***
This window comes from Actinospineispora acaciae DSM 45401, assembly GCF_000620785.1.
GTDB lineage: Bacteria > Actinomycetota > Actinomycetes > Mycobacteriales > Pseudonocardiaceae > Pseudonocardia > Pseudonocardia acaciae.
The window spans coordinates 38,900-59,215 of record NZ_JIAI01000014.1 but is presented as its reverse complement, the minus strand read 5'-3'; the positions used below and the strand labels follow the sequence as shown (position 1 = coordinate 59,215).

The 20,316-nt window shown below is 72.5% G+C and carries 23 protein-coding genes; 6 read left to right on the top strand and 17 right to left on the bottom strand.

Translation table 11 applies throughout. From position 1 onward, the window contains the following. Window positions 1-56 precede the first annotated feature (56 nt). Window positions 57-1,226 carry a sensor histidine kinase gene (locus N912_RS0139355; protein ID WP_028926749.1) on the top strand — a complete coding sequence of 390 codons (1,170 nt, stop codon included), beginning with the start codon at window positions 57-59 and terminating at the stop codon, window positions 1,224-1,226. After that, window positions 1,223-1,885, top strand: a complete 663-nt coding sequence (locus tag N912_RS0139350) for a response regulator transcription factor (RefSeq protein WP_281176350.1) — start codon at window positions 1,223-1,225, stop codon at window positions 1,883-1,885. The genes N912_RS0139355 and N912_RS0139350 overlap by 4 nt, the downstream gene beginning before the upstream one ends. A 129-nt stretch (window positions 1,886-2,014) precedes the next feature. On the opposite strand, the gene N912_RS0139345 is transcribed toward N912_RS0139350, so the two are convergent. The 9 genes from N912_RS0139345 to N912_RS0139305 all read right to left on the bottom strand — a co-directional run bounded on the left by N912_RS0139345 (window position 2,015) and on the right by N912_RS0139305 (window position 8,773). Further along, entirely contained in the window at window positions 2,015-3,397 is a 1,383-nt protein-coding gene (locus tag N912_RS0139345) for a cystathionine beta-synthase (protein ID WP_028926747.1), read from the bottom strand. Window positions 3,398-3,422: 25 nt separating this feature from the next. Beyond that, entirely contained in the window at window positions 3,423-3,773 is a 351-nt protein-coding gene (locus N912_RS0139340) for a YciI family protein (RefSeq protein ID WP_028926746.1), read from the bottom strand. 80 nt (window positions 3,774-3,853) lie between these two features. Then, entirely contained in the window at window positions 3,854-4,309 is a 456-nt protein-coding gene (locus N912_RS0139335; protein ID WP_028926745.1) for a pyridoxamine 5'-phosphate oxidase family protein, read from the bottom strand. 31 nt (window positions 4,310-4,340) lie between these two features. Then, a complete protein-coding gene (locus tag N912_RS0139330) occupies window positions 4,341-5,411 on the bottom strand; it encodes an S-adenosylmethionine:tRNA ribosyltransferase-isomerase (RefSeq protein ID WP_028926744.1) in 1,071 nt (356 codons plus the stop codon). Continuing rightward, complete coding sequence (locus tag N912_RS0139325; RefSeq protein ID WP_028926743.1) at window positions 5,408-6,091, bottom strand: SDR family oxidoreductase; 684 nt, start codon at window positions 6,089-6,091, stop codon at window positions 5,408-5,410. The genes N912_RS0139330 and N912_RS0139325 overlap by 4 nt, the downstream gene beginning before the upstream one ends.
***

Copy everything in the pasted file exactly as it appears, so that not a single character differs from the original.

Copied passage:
This window comes from Actinospineispora acaciae DSM 45401, assembly GCF_000620785.1.
GTDB lineage: Bacteria > Actinomycetota > Actinomycetes > Mycobacteriales > Pseudonocardiaceae > Pseudonocardia > Pseudonocardia acaciae.
The window spans coordinates 38,900-59,215 of record NZ_JIAI01000014.1 but is presented as its reverse complement, the minus strand read 5'-3'; the positions used below and the strand labels follow the sequence as shown (position 1 = coordinate 59,215).

The 20,316-nt window shown below is 72.5% G+C and carries 23 protein-coding genes; 6 read left to right on the top strand and 17 right to left on the bottom strand.

Translation table 11 applies throughout. From position 1 onward, the window contains the following. Window positions 1-56 precede the first annotated feature (56 nt). Window positions 57-1,226 carry a sensor histidine kinase gene (locus N912_RS0139355; protein ID WP_028926749.1) on the top strand — a complete coding sequence of 390 codons (1,170 nt, stop codon included), beginning with the start codon at window positions 57-59 and terminating at the stop codon, window positions 1,224-1,226. After that, window positions 1,223-1,885, top strand: a complete 663-nt coding sequence (locus tag N912_RS0139350) for a response regulator transcription factor (RefSeq protein WP_281176350.1) — start codon at window positions 1,223-1,225, stop codon at window positions 1,883-1,885. The genes N912_RS0139355 and N912_RS0139350 overlap by 4 nt, the downstream gene beginning before the upstream one ends. A 129-nt stretch (window positions 1,886-2,014) precedes the next feature. On the opposite strand, the gene N912_RS0139345 is transcribed toward N912_RS0139350, so the two are convergent. The 9 genes from N912_RS0139345 to N912_RS0139305 all read right to left on the bottom strand — a co-directional run bounded on the left by N912_RS0139345 (window position 2,015) and on the right by N912_RS0139305 (window position 8,773). Further along, entirely contained in the window at window positions 2,015-3,397 is a 1,383-nt protein-coding gene (locus tag N912_RS0139345) for a cystathionine beta-synthase (protein ID WP_028926747.1), read from the bottom strand. Window positions 3,398-3,422: 25 nt separating this feature from the next. Beyond that, entirely contained in the window at window positions 3,423-3,773 is a 351-nt protein-coding gene (locus N912_RS0139340) for a YciI family protein (RefSeq protein ID WP_028926746.1), read from the bottom strand. 80 nt (window positions 3,774-3,853) lie between these two features. Then, entirely contained in the window at window positions 3,854-4,309 is a 456-nt protein-coding gene (locus N912_RS0139335; protein ID WP_028926745.1) for a pyridoxamine 5'-phosphate oxidase family protein, read from the bottom strand. 31 nt (window positions 4,310-4,340) lie between these two features. Then, a complete protein-coding gene (locus tag N912_RS0139330) occupies window positions 4,341-5,411 on the bottom strand; it encodes an S-adenosylmethionine:tRNA ribosyltransferase-isomerase (RefSeq protein ID WP_028926744.1) in 1,071 nt (356 codons plus the stop codon). Continuing rightward, complete coding sequence (locus tag N912_RS0139325; RefSeq protein ID WP_028926743.1) at window positions 5,408-6,091, bottom strand: SDR family oxidoreductase; 684 nt, start codon at window positions 6,089-6,091, stop codon at window positions 5,408-5,410. The genes N912_RS0139330 and N912_RS0139325 overlap by 4 nt, the downstream gene beginning before the upstream one ends.